The RSVP Expanding the Field Prize is awarded annually for an outstanding essay that diversifies the existing geographic, racial, and ethnic composition of nineteenth-century periodical studies. Submissions for this prize should do at least one of the following:
- Deepen our understanding of BIPOC (Black, Indigenous, and People of Color) founders, editors, contributors, and readers of periodicals
- Interrogate Anglocentric perspectives
- Enact anti-racist or anti-colonial values
- Consider the cultural impact of the British Empire around the world
The annual awardee will receive $500 and publication of their article in Victorian Periodicals Review. A list of past awardees can be found below our submission guidelines.
Applications open May 1 and are due June 15.
See our awards calendar for all relevant deadlines. Please note that deadlines are subject to change and if needed, will be announced via our social media channels promptly.
Essays should be approximately 4,000–7,500 words (or 15–25 pages), excluding notes and bibliography. Formatting should be double-spaced throughout with one-inch margins and a standard font such as Times New Roman, size 12. Please also note:
- Graduate students, independent scholars, and faculty of all ranks are eligible submit their work.
- Manuscripts should not be under submission elsewhere or previously published.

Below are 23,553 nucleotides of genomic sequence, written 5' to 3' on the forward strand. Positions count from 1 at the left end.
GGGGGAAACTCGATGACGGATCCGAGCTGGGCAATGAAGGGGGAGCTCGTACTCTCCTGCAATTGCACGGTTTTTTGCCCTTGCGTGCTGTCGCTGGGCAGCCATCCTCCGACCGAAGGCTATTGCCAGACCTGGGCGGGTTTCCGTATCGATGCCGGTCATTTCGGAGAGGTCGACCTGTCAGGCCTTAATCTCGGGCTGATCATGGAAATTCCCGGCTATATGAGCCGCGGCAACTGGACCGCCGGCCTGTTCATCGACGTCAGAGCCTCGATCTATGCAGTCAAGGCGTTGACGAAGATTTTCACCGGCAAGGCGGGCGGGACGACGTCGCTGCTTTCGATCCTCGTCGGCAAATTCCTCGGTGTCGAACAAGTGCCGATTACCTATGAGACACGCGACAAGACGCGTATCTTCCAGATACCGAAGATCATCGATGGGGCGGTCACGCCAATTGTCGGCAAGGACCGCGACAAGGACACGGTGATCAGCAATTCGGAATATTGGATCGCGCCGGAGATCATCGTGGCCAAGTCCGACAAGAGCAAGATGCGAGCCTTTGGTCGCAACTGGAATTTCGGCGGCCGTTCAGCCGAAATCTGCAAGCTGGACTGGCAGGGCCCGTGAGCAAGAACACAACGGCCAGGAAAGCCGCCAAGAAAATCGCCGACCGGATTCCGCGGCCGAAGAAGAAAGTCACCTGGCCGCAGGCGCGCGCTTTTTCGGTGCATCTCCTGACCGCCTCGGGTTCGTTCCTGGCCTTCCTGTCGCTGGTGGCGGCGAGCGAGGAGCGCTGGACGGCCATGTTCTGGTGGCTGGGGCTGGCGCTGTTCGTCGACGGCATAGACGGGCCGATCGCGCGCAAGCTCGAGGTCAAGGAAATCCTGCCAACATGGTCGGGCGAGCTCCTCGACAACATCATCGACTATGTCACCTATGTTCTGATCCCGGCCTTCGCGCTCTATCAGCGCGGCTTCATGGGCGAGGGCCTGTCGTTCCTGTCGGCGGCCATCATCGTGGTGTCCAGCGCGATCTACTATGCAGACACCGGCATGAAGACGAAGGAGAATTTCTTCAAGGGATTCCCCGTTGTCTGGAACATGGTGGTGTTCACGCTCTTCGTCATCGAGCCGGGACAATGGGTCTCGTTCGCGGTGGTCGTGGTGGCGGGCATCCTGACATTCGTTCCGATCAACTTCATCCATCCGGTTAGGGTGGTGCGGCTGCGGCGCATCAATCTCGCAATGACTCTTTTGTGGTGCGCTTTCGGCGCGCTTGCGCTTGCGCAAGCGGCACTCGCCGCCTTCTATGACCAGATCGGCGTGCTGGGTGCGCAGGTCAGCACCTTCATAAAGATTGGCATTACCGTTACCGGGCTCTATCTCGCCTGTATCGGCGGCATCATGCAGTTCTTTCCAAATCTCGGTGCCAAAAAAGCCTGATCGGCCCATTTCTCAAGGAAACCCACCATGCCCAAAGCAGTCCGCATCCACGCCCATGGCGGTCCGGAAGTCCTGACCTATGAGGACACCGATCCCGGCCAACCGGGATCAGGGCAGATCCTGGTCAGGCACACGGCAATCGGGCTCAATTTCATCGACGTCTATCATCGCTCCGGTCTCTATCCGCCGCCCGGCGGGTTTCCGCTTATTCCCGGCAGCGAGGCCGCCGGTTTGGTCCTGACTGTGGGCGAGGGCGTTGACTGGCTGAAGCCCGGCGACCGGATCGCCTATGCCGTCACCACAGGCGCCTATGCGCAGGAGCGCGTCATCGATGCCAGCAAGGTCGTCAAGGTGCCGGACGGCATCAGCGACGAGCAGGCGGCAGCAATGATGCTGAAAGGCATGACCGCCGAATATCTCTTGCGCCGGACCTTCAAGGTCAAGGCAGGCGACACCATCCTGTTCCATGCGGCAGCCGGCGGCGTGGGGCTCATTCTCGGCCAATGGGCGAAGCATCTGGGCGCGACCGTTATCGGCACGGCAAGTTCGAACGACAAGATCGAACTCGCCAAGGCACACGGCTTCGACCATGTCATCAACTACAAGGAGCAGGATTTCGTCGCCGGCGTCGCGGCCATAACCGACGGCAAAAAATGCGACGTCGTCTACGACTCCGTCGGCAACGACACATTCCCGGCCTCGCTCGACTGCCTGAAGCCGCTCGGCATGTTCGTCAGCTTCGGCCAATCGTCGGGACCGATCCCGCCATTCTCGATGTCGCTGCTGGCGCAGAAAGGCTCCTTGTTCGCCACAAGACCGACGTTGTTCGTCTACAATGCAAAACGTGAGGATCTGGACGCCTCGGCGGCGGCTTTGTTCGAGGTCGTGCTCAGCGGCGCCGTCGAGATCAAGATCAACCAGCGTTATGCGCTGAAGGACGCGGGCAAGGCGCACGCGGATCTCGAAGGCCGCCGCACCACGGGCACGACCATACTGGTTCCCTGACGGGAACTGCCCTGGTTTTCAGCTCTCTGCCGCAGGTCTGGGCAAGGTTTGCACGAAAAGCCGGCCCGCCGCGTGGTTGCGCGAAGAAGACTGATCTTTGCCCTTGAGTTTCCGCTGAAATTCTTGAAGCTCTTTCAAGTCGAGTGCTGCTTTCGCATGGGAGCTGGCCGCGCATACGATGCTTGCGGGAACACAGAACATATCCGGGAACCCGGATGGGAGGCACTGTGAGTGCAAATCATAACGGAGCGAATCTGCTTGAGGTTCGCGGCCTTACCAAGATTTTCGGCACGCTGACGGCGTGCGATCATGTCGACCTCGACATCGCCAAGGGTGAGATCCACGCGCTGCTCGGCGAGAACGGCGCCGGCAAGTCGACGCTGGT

- Submissions should be emailed as an MS Word attachment.
Please email submissions directly to the VPR editor.
The 2023 Expanding the Field Prize goes to Tarini Bhamburkar (University of Bristol) for her essay “Victorian Feminist Periodicals and the ‘New Indian Woman’: Indian Feminism and Indian Women’s Interviews in Women’s Penny Paper and the Woman’s Signal.” The committee noted, “This is a polished and lucid essay that quite clearly meets the brief of the Expanding the Field prize.” It offers “a fascinating account of the ways in which the Women’s Penny Paper and Woman’s Signal articulated a transnational vision of feminism by integrating profiles of Indian feminist activists.” Furthermore, the essay “illuminates the dialectic between the White British editor/writer’s positioning of the interview subjects and the subjects’ own self-fashioning in a satisfyingly nuanced way.”
Previous winners of the VanArsdel Prize are:
- 2022 — Sourav Chatterjee, “Against Imitation: Anticolonial Caricatures in Basantak or the Bengali Punch”